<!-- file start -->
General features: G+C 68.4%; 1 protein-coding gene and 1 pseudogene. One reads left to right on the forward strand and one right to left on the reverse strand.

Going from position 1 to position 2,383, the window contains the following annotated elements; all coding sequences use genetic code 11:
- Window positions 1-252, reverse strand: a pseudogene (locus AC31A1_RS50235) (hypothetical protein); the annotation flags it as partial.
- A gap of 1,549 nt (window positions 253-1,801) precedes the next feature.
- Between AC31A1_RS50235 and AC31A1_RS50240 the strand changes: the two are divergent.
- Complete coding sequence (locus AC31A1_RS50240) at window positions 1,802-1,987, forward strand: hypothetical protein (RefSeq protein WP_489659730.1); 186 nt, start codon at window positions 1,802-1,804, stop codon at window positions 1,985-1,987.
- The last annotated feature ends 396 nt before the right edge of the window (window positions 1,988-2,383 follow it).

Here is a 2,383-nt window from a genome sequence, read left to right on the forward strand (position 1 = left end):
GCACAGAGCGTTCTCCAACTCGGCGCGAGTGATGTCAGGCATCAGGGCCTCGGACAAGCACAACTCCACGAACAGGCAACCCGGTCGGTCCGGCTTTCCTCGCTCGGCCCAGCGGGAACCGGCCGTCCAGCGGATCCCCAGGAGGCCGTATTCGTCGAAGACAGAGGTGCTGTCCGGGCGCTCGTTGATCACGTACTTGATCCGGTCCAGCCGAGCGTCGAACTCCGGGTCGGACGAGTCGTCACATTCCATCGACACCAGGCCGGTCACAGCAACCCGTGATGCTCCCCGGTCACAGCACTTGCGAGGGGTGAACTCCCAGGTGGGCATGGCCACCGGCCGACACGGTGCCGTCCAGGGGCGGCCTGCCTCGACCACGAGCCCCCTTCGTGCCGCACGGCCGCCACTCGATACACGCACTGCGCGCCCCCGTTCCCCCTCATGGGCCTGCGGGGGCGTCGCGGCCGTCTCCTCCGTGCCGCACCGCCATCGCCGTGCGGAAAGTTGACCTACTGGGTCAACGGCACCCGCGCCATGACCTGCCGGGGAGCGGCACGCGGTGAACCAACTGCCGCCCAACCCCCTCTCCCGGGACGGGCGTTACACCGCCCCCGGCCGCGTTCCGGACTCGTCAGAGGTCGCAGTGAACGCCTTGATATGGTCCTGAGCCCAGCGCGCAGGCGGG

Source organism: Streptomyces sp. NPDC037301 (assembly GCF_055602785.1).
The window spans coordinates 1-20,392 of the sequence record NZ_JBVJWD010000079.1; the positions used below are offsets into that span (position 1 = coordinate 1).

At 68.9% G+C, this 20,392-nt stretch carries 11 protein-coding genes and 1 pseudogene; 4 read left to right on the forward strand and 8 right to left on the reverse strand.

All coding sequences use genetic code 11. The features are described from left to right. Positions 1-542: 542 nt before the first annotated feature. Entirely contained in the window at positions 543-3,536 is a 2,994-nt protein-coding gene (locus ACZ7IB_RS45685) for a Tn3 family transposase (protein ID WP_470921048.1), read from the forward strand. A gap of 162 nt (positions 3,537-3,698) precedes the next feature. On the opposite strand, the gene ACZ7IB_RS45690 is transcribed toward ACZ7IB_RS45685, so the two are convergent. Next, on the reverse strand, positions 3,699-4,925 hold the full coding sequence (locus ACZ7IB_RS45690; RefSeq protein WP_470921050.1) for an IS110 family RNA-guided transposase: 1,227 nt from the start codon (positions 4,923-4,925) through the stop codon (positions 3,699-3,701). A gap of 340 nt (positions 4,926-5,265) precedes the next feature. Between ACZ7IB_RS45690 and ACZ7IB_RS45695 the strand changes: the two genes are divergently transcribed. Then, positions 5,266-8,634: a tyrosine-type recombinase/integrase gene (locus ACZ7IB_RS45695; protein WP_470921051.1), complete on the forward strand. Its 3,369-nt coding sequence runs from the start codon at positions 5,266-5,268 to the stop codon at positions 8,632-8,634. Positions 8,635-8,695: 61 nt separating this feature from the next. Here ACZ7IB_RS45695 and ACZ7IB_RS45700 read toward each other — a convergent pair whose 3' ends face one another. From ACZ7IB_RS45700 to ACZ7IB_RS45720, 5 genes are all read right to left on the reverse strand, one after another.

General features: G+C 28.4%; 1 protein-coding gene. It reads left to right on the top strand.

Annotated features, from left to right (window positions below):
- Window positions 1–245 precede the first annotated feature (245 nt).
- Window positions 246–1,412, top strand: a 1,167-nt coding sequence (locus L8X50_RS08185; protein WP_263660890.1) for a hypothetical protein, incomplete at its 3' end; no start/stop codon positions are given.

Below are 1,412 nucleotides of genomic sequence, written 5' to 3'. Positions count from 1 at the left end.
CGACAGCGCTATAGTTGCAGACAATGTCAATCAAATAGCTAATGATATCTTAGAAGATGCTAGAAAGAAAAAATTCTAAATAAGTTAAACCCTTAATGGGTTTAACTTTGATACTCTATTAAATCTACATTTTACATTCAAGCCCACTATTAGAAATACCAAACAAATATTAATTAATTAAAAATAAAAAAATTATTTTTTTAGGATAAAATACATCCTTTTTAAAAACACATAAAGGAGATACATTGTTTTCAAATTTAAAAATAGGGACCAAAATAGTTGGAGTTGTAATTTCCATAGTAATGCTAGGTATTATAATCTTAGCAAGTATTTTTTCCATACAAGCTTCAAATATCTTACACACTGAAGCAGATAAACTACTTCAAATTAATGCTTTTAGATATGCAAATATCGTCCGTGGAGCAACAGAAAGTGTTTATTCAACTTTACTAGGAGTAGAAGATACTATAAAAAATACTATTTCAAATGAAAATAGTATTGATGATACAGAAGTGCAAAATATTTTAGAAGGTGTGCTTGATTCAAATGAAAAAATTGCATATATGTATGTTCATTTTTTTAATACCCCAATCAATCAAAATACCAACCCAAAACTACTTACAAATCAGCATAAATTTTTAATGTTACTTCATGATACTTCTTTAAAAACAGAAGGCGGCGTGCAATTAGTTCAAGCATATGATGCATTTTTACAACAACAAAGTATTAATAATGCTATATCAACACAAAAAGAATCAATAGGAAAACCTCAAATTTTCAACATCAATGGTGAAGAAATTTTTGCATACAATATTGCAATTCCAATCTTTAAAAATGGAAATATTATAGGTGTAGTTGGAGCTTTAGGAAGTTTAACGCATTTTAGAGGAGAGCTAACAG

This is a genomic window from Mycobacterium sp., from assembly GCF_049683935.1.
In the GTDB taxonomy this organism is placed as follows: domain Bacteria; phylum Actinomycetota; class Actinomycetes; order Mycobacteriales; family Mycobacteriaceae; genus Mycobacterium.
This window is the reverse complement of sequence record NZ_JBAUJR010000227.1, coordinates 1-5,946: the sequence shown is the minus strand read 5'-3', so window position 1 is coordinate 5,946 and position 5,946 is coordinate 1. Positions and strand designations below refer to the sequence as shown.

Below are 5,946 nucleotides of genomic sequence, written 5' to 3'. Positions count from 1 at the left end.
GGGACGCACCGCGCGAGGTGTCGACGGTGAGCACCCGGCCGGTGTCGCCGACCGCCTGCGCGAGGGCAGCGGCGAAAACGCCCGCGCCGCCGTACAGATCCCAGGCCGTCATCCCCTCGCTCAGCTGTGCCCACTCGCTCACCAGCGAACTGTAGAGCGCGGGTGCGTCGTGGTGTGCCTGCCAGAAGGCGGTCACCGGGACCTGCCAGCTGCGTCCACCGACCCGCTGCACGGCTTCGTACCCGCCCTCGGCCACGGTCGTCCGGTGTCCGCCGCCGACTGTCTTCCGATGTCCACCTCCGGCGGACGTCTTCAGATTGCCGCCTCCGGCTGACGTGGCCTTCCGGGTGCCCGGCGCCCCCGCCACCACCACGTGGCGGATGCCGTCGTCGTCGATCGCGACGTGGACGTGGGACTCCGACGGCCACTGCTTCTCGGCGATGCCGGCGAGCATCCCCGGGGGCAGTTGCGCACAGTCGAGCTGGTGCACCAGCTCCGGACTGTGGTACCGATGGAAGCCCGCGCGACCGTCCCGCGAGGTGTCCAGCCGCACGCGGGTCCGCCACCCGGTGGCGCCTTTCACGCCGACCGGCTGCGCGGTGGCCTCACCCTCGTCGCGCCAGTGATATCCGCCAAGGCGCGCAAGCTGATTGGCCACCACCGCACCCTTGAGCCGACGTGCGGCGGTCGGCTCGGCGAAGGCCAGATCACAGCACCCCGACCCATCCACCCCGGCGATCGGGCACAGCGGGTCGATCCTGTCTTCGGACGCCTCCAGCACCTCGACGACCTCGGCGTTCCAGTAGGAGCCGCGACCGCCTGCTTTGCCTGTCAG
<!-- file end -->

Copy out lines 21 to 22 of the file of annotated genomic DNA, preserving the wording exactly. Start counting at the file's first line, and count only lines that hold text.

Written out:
In the GTDB taxonomy this organism is placed as follows: domain Bacteria; phylum Actinomycetota; class Actinomycetes; order Mycobacteriales; family Mycobacteriaceae; genus Mycobacterium.
This window is the reverse complement of sequence record NZ_JBAUJR010000227.1, coordinates 1-5,946: the sequence shown is the minus strand read 5'-3', so window position 1 is coordinate 5,946 and position 5,946 is coordinate 1. Positions and strand designations below refer to the sequence as shown.